"Harden your facilities, harden your process," said Joanne N. Nigg, co-director of the Disaster Research Center at the University of Delaware in Newark. "Make sure you are in good shape. But unfortunately there is no relationship between level of individual preparedness and business closure or disruption-disruption not being physical damage but interruption of business operations."
Ms. Nigg's comments are backed by an ongoing survey project conducted by the Disaster Research Center. In 1995, researchers polled 1,400 small and large businesses in the Los Angeles area after the Northridge earthquake and then conducted follow up interviews.
The survey found that 48% of the businesses sustained damage to their structure or contents. Losses ranged from $100 to $15 million. Nearly 60% of the businesses with damage had to close, and the median period was four days.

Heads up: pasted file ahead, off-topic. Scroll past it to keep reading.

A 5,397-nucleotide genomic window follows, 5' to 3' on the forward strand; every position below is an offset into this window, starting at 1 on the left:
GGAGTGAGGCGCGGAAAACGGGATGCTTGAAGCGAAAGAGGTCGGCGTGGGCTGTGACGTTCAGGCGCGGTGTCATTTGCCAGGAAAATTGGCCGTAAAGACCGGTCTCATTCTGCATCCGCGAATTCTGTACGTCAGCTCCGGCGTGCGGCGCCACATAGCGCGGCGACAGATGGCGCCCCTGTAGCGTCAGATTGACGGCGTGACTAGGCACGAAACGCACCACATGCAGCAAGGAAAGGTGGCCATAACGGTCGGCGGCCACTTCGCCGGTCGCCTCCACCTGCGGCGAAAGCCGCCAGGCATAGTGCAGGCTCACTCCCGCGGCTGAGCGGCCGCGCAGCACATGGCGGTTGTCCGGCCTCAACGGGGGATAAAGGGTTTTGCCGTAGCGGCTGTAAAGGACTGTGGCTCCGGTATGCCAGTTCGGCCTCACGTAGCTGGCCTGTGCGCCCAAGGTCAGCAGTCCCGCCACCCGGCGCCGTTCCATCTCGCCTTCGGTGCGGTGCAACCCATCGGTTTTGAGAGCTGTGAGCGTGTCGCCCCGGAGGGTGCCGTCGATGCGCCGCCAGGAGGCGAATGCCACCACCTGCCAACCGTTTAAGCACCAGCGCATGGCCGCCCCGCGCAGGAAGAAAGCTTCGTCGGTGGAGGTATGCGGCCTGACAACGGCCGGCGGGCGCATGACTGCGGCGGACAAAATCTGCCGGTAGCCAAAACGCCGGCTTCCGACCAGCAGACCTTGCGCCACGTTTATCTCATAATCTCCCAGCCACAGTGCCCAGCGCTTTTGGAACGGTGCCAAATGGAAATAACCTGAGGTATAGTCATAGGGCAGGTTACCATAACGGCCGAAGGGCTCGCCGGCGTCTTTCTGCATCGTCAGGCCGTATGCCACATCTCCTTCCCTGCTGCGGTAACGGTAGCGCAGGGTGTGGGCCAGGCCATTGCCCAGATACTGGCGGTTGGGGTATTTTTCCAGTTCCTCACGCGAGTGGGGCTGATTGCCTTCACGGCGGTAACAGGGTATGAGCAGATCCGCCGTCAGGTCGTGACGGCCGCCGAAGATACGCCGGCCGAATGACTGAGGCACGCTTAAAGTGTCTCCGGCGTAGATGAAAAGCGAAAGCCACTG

There were several reasons for the business shutdowns. For example, 44% said that key employees or managers were dealing with damage to their homes. About 55% cited the inability of workers to reach their operations. Almost 60% said loss of electricity was a factor, while 50% cited loss of telecommunications.
Therefore, there is a pressing need to create disaster-resistant communities, something that individual business owners alone cannot accomplish, the panelists said.
The time is right for such community-wide planning, according to Donald E. Geis, director of community planning programs for the International City/County Management Assn. in Washington. In general, residents are now demanding that local governments provide them with better living environments, including safer and healthier neighborhoods, he said.